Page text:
I started my own musical training at age 10, first on piano and then two years later on the trumpet. I studied both instruments throughout high school. During my time as a secondary and collegiate student, I performed in a wide variety of ensembles both on and off campus, including jazz big bands, jazz combos, university orchestras, wind ensembles and brass ensembles. I was lead trumpet/soloist with the Sacramento Mandarins Drum and Bugle Corps from 2003-2005. I also was a member of the Reno Philharmonic from 2007-2008.

Professionally, I currently play in a number of ensembles:

  • Funky2Death,an eight-piece funk/soul band that performs most Friday nights from 10:00 p.m. on  at Seamonster Lounge, 2202 N. 45th St., Wallingford, Seattle.
  • 45th St. Brass, a funk/soul/brass group in Seattle.
  • Special Forces, a jazz septet.
  • Atomic Ape, a Los Angeles-based quintet that performs an experimental mix of all types of musical genres and tours regularly and has recorded on the Web of Mimicry label.
  • 45th Street Brass, a for-hire brass section, busking ensemble and New Orleans-style brass band.
  • Nucleus, an experimental trio in development.

Besides these ensembles, I also do a great deal of recording work, classical and jazz performance on a free-lance basis in numerous venues.

Past ensembles I have played in include the Rowan-Baba Jazz Orchestrawhich performs all original contemporary jazz music, Orkestar Meze, an 11-piece band performing “peasant funk,” a blend of traditional/original eastern European music and American funk, Jazz Police, a jazz big band, and Sound Wave, the official band of the Seattle Sounders.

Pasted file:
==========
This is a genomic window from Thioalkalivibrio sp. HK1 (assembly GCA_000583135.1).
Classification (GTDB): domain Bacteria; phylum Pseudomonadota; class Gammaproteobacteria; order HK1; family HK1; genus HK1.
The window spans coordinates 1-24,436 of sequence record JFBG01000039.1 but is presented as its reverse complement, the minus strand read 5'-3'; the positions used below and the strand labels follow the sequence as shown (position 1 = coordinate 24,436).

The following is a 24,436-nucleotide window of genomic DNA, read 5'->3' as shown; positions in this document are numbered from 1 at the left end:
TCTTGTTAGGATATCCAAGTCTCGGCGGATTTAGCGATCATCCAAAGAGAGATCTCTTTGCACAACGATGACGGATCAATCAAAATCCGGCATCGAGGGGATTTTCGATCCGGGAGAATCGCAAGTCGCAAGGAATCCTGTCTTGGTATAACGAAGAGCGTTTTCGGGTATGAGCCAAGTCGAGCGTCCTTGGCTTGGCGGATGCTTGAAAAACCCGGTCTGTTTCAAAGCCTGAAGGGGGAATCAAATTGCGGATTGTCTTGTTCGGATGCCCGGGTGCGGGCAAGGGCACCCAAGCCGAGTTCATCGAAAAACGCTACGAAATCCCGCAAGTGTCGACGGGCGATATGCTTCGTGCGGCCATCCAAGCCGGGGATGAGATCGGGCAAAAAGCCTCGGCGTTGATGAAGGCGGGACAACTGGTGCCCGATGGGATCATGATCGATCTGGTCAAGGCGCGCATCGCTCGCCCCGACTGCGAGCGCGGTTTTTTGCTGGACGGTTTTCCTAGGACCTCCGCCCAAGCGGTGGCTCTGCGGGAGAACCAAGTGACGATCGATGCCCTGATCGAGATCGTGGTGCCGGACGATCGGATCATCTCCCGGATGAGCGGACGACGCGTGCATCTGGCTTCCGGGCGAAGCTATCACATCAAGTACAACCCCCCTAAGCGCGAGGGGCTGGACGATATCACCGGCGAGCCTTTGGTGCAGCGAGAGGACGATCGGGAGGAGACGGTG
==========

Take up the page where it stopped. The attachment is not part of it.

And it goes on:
My teaching philosophy is as follows:

Generally, I have found that there are two types of students. The first is a child or adult who has never played a musical instrument. With these students, my primary focus is helping the student understand and execute proper technique, from the very first lesson Knowing all the parts to the instrument and how to hold the instrument correctly is step one, as is knowing how to sit or stand with correct posture. Creating the first sounds is the next step. This can be considerably more difficult for trumpet or trombone students. But I have always found success in helping beginning students not only create their first sounds on the instrument, but to give them the know-how to create those same sounds at home. Once the approach to creating sound has been established, the next step is helping them learn to read and play the notes and rhythms on the page.